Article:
FTC’s do-not-track proposal gets chilly reception from GOP, browser makers

“House Republicans called into question a universal, federally sponsored do-not-track tool for the Internet saying in a hearing Thursday that it would curb profits for the Internet advertising industry,” Grant Slater of Medill News Service reports via MarketWatch.

“In a report released Tuesday, the Federal Trade Commission endorsed the idea of a do-not-track system to protect consumer privacy on the Web, where advertising companies store user data in an effort to display ads targeted at their interests,” Slater. “Legislation is set to be introduced early next year by Rep. Edward Markey that would prohibit online companies from tracking children on the Internet without parental consent. ‘I assume most customers would be interested in seeing advertising that was relevant to them,’ said Rep. Ed Whitfield, a Kentucky Republican, the ranking member of the subcommittee on Commerce, Trade, and Consumer Protection. ‘We need to be mindful not to enact legislation that would hurt a recovering economy.'”

“The trade commission stopped short of calling for legislation in its report but did say that the industry’s attempts at self-regulation owing to privacy concerns had developed too slowly,” Slater reports. “Such a tool ‘would allow consumers to exercise choices about online tracking in a simple, persistent and universal way,’ said David Vladeck, head of the commission’s consumer protection bureau.”

“But a robust do-not-track option could hobble advertising, the Internet’s main revenue stream and one of the few growing sectors of a sluggish economy,” Slater reports. “Several Democratic representatives have said they would support some form of legislation to enforce do-not-track provisions on the Internet.”

“The major browsers, Microsoft’s Internet Explorer, Google’s Chrome, Apple’s Safari and Mozilla Firefox, all incorporate some form of anonymity options through preferences or third-party plug-ins,” Slater reports. “The companies behind the browsers reacted coolly to the proposal, touting the privacy functions already in place and saying they would study the proposal further.”

Full article here.

53 Comments

  1. “The “Taxed Enough Already” crowd voted AGAINST an extension of existing tax rates for income below $250,000- that’s right AGAINST. Why, because they want to drop another $700 Billion in BORROWED money on the debt for incomes over $250,000.”

    Hey, P.A.P. smearer, I thought the Bush tax cuts were just for the wealthy. That’s what Pelosi and Co. have been spewing for years.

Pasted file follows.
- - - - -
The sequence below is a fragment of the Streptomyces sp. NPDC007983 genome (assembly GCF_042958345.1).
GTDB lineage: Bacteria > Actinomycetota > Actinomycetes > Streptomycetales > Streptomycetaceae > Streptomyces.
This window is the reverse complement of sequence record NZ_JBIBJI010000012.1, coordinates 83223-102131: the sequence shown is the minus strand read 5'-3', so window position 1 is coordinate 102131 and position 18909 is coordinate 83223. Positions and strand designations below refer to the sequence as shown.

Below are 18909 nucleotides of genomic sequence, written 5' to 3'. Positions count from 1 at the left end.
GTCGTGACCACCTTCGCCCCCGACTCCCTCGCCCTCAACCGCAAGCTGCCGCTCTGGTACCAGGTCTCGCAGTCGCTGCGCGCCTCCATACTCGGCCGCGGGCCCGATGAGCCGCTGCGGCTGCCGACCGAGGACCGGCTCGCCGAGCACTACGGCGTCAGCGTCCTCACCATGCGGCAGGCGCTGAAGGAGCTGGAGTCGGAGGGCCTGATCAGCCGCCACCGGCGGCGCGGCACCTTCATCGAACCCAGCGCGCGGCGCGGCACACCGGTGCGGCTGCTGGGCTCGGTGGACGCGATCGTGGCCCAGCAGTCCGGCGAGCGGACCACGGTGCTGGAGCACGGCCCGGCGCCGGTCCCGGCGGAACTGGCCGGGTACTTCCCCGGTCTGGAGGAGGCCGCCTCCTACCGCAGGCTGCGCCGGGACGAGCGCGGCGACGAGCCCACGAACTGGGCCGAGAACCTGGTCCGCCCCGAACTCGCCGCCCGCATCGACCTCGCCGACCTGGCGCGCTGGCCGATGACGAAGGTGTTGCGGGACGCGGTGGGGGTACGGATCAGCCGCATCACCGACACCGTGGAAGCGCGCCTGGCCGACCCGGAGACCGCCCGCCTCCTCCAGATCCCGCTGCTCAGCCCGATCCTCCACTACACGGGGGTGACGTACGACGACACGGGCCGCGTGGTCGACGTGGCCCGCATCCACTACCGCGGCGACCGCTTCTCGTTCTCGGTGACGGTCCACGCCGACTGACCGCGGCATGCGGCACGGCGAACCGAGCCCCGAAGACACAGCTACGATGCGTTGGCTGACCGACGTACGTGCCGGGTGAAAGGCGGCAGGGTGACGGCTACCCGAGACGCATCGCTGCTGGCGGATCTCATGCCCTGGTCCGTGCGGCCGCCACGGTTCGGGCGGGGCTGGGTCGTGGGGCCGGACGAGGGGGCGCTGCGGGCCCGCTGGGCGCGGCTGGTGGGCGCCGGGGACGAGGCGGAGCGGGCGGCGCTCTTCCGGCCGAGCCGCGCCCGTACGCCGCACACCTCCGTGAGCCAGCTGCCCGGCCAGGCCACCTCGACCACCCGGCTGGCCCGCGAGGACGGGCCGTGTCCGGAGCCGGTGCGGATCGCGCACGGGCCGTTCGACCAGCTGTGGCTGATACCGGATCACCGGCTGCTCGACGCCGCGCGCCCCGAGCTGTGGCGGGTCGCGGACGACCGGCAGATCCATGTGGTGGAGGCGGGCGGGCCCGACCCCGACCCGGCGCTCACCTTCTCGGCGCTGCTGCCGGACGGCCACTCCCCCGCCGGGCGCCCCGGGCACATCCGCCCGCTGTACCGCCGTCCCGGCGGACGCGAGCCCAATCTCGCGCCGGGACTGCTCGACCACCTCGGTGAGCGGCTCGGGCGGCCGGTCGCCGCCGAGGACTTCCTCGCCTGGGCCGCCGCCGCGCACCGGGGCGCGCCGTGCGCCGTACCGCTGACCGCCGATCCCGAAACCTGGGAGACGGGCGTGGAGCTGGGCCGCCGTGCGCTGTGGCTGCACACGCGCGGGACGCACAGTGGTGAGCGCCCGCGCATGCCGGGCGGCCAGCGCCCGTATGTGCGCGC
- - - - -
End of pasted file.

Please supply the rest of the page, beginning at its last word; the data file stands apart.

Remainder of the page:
How can they extend tax cuts to the middle class when Bush only gave them to the wealthy?

    Hmmm….

    Could the reason it was voted down was because it was merely a ploy by the Democrats, who knew the Republicans want the tax rates extended for all?

    Could it also be because had they voted it in then they would claim that the Republicans actually WERE for higher taxes?

  2. @m159
    Per your comment: “Create a new inherited aristocracy by shifting the wealth of this nation from the middle class to Conservative sponsors, the already super-rich.” Please explain the following people who are the Democratic aristocracy: Bill Gates; Warren Buffet; George Soros; the Kennedy clan; the Pelosis; John Kerry and the Hienz’s; and list goes way, way on. How many of the Republican’s came from such silver spoon backgrounds – the Bush family. Reagan, Thatcher (UK), Grindrich, Chenney, Palin, DeMint all came from modest backgrounds. Also check out the percentages of elected Republicans who come from backgrounds other than law and then compare this to Democrats. In terms of this discussion thread – I’ll trust the party of laymen to better address my liberties than a party of lawyers! Do you really believe the FCC’s claims they are doing this to protect your liberties or to gain more control?

  3. Perhaps it’s just me, but it seems like joining a political party in the United States today is less like affirming one’s political stance, and more like joining a brainwashed cult.

    Are any of the hardcore Democrats or Republicans capable of evaluating anything independently of their party’s stated position? Or have they abdicated all independent intellectual thought?

    Seems to me the members of each party are more loyal to their party than they are to their country. And I fear for the inevitable consequences of that.

  4. @DAN

    To equate Nazis Germany with the left is extremely disingenuous or naive – AND wrong.